Other books have moved beyond the collectible category and are truly rare. The three-volume first edition of Pride and Prejudice is a great example. It's a classic case of supply vs. demand. The first edition is desirable and scarce. Mathematically expressed, the formula looks like this: D + S = $.

Collectible, rare, and scarce books are just like cars, only with fewer moving parts. By that I mean that much of the same criteria are used to assess them. Physical condition ...

Unknown Mongolia

In 1910 an Englishman named Douglas Carruthers began a 5,000 mile journey that crossed Siberia and Asia. His goal was to see Dzungaria, the ancient Mongol kingdom. He published his account of the expedition, Unknown Mongolia, in 1913. It is just the type of early 20th century travel literature that I love. Its value is scholarly, the narrative is entertaining, and the author's photos accompanying the text are both beautiful and plentiful.

Carruthers and his companions traveled by "tarantass, canoe, boat, and raft, by ass, ox, camel, and pack-pony." Reindeer were also ridden, though by the locals rather than by those in Carruthers's caravan. Their supplies — they carried over 300 pounds of flour with them and shot game along the way — were transported by 20 horses.

Once Upon a Time… (Plus, Trivia!)

Before Obama wrote Dreams from My Father...

Before George x 2...

Before THE blue dress...

Before the Gipper...

Before 444 days in captivity...

Before Ford pardoned Nixon...

Before Marilyn sang "Happy Birthday"...

Before the scariest two weeks in October...

Before any of this happened, there was a Senator from Massachusetts.

Bare-chested Bodhisattva

My brother gave Barnes & Noble gift cards to my parents this Christmas, and my mother is enthralled by the Kindle, so I've been shopping around for a new family. I'd like my new family to be financially secure, broad-minded, and happy. They should also be here in Oregon, because I don't want to have to get a new driver's license photo taken.

Focusing on these criteria, I think I've found my new family in the pages of the book This Very Place the Lotus Paradise.

Who’s Afraid of Anna Karenina?

The first translator of Anna Karenina into English, Nathan Haskell Dole, was raised in a strict Puritan home in Massachusetts. In his introduction to the 1886 edition, he claims that "the teaching of the story cannot fail to be considered in the highest degree moral and stimulating." Perhaps he was hoping that his literary friends in Boston wouldn't be shocked at his translating a novel that contained multiple adulterous liaisons and a suicide.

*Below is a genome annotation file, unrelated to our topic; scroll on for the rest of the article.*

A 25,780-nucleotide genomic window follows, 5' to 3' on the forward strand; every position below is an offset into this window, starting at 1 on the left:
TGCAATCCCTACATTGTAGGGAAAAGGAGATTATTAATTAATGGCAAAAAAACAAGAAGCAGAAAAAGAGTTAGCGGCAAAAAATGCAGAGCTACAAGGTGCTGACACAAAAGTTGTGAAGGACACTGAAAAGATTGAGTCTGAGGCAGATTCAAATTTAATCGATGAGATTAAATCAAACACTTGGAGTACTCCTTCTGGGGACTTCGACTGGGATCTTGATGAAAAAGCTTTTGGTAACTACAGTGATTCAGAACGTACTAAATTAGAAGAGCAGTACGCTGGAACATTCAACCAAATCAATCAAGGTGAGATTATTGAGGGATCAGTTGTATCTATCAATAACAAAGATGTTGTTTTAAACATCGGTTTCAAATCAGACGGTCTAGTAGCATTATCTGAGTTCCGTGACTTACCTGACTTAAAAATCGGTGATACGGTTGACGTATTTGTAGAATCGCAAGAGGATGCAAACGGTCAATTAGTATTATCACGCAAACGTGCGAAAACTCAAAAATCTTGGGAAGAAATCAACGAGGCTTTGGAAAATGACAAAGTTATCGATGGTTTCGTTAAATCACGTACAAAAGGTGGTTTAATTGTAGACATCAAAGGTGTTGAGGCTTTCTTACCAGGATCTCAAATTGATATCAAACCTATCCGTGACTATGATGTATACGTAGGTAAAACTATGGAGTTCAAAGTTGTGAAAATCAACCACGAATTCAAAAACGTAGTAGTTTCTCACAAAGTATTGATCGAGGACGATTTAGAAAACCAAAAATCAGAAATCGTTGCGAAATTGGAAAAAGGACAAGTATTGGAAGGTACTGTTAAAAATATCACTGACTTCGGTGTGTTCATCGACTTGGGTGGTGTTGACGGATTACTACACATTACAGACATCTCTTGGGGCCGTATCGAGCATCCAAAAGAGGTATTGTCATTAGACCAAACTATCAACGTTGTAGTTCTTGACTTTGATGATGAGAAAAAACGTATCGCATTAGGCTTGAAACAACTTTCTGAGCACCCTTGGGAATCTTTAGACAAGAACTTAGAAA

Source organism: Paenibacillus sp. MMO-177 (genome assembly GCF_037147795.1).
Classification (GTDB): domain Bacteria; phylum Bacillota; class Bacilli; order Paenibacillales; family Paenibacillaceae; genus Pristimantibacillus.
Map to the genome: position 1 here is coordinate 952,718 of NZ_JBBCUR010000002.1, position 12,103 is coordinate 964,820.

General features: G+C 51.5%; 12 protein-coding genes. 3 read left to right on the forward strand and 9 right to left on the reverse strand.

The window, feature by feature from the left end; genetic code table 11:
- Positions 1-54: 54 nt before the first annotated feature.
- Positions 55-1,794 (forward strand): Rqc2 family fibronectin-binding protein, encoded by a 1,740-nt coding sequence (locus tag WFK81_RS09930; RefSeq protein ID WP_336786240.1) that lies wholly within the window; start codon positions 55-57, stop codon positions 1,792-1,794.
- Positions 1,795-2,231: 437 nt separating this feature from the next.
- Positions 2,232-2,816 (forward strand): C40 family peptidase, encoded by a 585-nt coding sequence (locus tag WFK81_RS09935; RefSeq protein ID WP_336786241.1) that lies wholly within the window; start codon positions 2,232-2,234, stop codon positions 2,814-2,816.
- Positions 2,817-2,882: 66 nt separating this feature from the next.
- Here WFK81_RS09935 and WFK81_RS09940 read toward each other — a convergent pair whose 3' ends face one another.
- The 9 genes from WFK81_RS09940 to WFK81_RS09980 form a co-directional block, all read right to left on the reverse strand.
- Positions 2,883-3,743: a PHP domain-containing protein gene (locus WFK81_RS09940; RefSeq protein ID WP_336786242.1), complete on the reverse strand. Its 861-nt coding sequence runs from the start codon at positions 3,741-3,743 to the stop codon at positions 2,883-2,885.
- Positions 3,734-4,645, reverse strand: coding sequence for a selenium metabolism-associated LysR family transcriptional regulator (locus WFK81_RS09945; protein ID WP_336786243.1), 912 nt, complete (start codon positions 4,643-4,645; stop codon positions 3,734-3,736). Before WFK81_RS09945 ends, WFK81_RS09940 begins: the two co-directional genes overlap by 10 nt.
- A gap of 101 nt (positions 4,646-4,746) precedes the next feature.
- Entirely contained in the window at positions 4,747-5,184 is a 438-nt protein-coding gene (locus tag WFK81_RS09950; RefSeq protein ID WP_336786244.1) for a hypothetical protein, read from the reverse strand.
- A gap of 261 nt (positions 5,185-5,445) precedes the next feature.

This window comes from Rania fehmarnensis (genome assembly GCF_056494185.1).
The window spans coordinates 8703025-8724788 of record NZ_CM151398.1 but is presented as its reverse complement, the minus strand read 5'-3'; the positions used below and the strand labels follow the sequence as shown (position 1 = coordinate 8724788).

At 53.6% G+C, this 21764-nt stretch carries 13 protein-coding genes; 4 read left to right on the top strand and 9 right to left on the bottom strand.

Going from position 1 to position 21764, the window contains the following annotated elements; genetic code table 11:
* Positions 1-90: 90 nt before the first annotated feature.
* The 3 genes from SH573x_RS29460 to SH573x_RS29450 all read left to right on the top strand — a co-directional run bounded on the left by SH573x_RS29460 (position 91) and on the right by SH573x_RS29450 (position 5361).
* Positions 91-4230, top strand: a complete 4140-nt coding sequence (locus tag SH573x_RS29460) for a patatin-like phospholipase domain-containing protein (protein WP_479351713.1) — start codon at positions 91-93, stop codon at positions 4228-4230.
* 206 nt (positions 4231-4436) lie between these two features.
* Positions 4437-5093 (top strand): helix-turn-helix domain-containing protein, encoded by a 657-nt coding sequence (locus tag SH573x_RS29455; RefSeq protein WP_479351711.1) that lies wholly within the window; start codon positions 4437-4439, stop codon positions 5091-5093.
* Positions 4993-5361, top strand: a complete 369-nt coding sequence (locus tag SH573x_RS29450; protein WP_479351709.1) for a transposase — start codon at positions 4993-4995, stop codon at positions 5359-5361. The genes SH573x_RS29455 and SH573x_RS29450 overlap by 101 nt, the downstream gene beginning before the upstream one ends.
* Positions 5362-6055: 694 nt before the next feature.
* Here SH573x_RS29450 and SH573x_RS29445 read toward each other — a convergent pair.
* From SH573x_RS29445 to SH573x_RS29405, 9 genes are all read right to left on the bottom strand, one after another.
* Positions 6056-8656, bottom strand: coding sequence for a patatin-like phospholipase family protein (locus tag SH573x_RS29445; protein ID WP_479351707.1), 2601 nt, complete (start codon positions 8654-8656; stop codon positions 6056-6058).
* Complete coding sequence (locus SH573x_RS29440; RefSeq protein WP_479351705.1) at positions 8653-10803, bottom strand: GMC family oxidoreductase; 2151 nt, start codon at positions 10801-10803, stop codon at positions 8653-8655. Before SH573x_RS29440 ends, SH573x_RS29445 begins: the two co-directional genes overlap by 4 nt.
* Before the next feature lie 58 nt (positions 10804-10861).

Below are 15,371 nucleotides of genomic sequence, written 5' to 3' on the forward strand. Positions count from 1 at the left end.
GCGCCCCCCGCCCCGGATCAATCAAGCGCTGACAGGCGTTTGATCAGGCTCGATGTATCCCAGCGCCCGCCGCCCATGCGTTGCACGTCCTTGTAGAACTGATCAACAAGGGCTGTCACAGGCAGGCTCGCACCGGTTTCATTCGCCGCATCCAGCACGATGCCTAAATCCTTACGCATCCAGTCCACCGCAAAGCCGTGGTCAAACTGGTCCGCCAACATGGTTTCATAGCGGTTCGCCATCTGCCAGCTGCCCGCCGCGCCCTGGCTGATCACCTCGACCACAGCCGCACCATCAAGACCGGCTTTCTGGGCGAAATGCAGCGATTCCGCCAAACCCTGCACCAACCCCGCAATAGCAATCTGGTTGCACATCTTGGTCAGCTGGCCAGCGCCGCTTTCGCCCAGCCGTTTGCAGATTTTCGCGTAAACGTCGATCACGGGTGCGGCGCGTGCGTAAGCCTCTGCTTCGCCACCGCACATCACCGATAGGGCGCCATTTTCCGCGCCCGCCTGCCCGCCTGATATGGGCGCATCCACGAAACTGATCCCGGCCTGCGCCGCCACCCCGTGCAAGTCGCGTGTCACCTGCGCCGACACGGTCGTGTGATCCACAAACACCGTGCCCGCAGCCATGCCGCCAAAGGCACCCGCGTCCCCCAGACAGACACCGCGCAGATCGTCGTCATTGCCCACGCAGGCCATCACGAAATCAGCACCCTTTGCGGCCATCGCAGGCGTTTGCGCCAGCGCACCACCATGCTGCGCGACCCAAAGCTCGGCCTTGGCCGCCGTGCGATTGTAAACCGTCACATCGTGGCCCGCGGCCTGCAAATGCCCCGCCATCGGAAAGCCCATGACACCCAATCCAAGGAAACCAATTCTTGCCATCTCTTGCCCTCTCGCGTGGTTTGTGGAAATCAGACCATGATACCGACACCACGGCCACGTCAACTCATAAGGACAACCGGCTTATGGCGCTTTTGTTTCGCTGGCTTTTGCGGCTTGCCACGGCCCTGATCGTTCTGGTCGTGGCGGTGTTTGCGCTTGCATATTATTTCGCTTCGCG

What was "moral and stimulating" in 1886 is today "a sexy and engrossing read," according to Oprah's Book Club. Anna herself is described as "the book's namesake and the woman we've all been waiting to meet," which makes her sound as though she's about to step out onto the talk show stage. Oprah picked Anna Karenina for her book club in 2004 and the title vaulted to the top of the New York Times bestseller list, 127 years after its publication in Russia.

Come to Scratch

There is a particular marriage between writers and the sport of boxing. A. J. Liebling, in the introduction to The Sweet Science, states that " a boxer, like a writer, must stand alone ." A simple truth, simply stated.

By his own admission Liebling boxed

...just enough to show I knew what was all about it, as the boys say. I went shorter rounds every time. The last was in about 1946, and the fellow I was working with said he could not knock me out unless I consented to rounds longer than nine seconds.

It's tempting to fill this space with quotes from The Sweet Science for three reasons. First, Liebling's writing is a joy and interminably quotable. Second, I have at my desk and am reading from the first edition copy.

The third reason to quote Liebling at length is because he is much more qualified than I to introduce Continue »